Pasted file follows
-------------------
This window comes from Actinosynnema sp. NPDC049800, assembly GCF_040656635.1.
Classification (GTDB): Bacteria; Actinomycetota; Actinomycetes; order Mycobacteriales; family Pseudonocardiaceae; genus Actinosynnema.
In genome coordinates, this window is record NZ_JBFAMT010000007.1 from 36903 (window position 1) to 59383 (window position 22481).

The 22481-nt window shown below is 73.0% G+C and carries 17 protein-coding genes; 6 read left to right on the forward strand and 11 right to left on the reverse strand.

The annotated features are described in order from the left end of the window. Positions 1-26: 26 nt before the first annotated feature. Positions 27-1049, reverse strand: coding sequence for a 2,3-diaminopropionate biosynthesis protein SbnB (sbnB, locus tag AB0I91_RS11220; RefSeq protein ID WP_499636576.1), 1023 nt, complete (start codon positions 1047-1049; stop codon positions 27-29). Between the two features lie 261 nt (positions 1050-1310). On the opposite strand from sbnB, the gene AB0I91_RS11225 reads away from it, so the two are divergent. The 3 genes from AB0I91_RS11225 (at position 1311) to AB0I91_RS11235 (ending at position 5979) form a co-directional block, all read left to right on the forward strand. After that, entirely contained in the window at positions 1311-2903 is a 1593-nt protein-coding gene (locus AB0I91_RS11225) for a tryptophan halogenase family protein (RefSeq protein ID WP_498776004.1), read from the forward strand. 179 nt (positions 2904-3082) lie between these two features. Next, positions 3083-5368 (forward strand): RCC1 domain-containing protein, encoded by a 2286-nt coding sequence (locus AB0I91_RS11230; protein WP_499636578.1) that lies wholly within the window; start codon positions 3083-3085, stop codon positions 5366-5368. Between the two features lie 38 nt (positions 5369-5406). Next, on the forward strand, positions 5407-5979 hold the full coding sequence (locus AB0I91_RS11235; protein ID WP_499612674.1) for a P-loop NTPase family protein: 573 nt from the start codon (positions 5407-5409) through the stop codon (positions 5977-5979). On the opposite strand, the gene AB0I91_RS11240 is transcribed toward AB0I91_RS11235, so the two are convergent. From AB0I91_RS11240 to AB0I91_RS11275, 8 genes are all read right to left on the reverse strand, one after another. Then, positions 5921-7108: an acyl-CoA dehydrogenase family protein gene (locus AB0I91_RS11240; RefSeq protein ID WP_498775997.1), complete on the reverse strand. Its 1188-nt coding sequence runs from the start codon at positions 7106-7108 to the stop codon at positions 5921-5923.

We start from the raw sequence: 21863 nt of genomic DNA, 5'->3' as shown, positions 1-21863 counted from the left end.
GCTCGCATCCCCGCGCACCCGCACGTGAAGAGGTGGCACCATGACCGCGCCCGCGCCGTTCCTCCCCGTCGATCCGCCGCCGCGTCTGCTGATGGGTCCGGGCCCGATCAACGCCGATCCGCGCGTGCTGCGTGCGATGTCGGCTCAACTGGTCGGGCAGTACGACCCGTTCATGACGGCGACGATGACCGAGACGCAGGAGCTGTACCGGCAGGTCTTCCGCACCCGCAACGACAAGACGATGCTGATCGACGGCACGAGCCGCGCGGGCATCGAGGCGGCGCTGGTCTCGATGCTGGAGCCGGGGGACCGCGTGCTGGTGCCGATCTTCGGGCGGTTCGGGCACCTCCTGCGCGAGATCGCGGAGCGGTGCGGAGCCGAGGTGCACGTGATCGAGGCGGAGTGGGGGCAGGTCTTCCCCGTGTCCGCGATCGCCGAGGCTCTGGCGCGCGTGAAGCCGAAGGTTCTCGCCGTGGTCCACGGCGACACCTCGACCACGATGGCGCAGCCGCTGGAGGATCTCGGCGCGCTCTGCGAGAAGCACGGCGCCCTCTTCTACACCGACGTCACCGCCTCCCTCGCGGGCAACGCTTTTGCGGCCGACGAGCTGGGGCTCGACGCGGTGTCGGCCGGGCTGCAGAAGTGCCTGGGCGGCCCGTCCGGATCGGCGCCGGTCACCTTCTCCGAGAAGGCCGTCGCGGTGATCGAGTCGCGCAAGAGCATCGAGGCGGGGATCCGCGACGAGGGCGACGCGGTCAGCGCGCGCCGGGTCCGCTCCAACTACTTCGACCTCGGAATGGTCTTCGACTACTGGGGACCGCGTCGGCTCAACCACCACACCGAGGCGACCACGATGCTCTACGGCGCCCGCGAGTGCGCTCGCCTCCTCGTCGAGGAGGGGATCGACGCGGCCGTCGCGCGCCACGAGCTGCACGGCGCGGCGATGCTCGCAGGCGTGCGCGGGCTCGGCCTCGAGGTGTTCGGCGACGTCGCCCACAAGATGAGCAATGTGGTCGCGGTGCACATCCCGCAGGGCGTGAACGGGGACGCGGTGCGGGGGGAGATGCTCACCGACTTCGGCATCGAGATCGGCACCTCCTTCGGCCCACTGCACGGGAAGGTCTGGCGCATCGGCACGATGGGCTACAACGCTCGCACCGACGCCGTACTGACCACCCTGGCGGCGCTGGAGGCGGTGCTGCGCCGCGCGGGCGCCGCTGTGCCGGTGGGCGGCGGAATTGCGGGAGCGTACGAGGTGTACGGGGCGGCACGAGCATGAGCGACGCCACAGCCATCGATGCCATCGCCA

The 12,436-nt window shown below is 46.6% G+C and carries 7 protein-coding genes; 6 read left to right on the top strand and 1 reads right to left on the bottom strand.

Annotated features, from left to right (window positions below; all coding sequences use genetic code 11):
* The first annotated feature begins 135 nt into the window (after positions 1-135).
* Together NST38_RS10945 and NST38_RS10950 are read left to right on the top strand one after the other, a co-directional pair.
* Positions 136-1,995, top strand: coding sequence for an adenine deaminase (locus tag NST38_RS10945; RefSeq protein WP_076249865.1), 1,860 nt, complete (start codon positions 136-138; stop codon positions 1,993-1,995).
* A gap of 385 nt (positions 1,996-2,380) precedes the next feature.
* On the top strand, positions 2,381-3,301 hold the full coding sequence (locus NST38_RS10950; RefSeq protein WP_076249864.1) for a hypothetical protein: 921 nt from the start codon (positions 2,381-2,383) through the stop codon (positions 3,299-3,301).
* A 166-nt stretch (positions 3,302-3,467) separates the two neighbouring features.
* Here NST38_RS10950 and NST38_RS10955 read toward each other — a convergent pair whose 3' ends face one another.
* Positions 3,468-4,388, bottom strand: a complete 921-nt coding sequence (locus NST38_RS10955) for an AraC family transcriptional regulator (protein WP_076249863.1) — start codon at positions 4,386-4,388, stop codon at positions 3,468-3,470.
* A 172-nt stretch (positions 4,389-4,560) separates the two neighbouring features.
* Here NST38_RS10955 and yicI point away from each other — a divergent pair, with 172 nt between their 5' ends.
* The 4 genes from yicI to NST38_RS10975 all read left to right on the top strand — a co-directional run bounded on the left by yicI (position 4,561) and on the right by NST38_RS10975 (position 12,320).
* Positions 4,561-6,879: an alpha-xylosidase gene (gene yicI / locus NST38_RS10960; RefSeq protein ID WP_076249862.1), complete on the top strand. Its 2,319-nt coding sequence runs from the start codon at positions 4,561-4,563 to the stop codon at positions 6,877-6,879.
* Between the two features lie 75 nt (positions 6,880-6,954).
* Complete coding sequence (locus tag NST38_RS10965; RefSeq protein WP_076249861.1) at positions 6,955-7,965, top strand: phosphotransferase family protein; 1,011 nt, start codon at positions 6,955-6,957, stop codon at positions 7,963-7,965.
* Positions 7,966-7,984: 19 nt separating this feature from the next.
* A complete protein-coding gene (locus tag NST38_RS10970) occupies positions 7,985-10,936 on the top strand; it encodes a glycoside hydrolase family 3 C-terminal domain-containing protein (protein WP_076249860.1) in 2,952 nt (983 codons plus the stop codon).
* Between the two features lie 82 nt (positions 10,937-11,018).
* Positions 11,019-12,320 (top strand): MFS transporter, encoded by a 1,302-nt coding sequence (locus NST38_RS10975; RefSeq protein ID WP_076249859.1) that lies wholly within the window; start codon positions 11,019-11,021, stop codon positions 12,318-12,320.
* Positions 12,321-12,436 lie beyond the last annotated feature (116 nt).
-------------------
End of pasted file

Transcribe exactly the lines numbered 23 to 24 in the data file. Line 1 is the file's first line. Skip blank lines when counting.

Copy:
* Complete coding sequence (locus tag NST38_RS10965; RefSeq protein WP_076249861.1) at positions 6,955-7,965, top strand: phosphotransferase family protein; 1,011 nt, start codon at positions 6,955-6,957, stop codon at positions 7,963-7,965.
* Positions 7,966-7,984: 19 nt separating this feature from the next.